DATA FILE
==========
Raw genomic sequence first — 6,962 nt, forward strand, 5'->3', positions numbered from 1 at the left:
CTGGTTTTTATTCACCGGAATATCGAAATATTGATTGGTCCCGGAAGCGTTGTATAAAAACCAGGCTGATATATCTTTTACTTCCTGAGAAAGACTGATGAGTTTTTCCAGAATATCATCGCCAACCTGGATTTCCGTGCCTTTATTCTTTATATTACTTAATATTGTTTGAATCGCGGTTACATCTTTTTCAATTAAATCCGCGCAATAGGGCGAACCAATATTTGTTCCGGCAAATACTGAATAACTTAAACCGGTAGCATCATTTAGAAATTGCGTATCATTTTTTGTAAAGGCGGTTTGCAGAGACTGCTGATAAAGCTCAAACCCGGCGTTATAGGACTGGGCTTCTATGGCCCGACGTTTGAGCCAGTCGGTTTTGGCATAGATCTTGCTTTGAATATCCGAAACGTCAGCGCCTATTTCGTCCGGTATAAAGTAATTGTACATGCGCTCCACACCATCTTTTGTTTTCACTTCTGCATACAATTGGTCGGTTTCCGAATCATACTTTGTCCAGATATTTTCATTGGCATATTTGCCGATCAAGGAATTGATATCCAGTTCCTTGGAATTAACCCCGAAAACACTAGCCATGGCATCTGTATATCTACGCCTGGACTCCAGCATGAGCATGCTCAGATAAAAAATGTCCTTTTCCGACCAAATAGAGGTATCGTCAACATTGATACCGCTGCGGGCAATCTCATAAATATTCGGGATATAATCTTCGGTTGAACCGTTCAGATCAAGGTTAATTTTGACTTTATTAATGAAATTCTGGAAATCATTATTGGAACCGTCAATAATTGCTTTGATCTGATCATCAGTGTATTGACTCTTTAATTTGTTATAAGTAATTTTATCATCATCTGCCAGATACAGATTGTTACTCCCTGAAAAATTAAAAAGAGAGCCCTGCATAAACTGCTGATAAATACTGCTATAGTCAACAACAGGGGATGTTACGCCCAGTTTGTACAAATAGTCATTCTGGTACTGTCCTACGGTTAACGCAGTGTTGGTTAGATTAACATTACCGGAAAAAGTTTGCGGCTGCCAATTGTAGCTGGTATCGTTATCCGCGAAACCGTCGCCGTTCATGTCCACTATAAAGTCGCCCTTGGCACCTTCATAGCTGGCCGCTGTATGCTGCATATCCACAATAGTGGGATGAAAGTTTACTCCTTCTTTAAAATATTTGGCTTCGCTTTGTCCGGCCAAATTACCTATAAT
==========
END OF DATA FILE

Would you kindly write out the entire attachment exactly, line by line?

Raw genomic sequence first — 6,962 nt, forward strand, 5'->3', positions numbered from 1 at the left:
CTGGTTTTTATTCACCGGAATATCGAAATATTGATTGGTCCCGGAAGCGTTGTATAAAAACCAGGCTGATATATCTTTTACTTCCTGAGAAAGACTGATGAGTTTTTCCAGAATATCATCGCCAACCTGGATTTCCGTGCCTTTATTCTTTATATTACTTAATATTGTTTGAATCGCGGTTACATCTTTTTCAATTAAATCCGCGCAATAGGGCGAACCAATATTTGTTCCGGCAAATACTGAATAACTTAAACCGGTAGCATCATTTAGAAATTGCGTATCATTTTTTGTAAAGGCGGTTTGCAGAGACTGCTGATAAAGCTCAAACCCGGCGTTATAGGACTGGGCTTCTATGGCCCGACGTTTGAGCCAGTCGGTTTTGGCATAGATCTTGCTTTGAATATCCGAAACGTCAGCGCCTATTTCGTCCGGTATAAAGTAATTGTACATGCGCTCCACACCATCTTTTGTTTTCACTTCTGCATACAATTGGTCGGTTTCCGAATCATACTTTGTCCAGATATTTTCATTGGCATATTTGCCGATCAAGGAATTGATATCCAGTTCCTTGGAATTAACCCCGAAAACACTAGCCATGGCATCTGTATATCTACGCCTGGACTCCAGCATGAGCATGCTCAGATAAAAAATGTCCTTTTCCGACCAAATAGAGGTATCGTCAACATTGATACCGCTGCGGGCAATCTCATAAATATTCGGGATATAATCTTCGGTTGAACCGTTCAGATCAAGGTTAATTTTGACTTTATTAATGAAATTCTGGAAATCATTATTGGAACCGTCAATAATTGCTTTGATCTGATCATCAGTGTATTGACTCTTTAATTTGTTATAAGTAATTTTATCATCATCTGCCAGATACAGATTGTTACTCCCTGAAAAATTAAAAAGAGAGCCCTGCATAAACTGCTGATAAATACTGCTATAGTCAACAACAGGGGATGTTACGCCCAGTTTGTACAAATAGTCATTCTGGTACTGTCCTACGGTTAACGCAGTGTTGGTTAGATTAACATTACCGGAAAAAGTTTGCGGCTGCCAATTGTAGCTGGTATCGTTATCCGCGAAACCGTCGCCGTTCATGTCCACTATAAAGTCGCCCTTGGCACCTTCATAGCTGGCCGCTGTATGCTGCATATCCACAATAGTGGGATGAAAGTTTACTCCTTCTTTAAAATATTTGGCTTCGCTTTGTCCGGCCAAATTACCTATAAT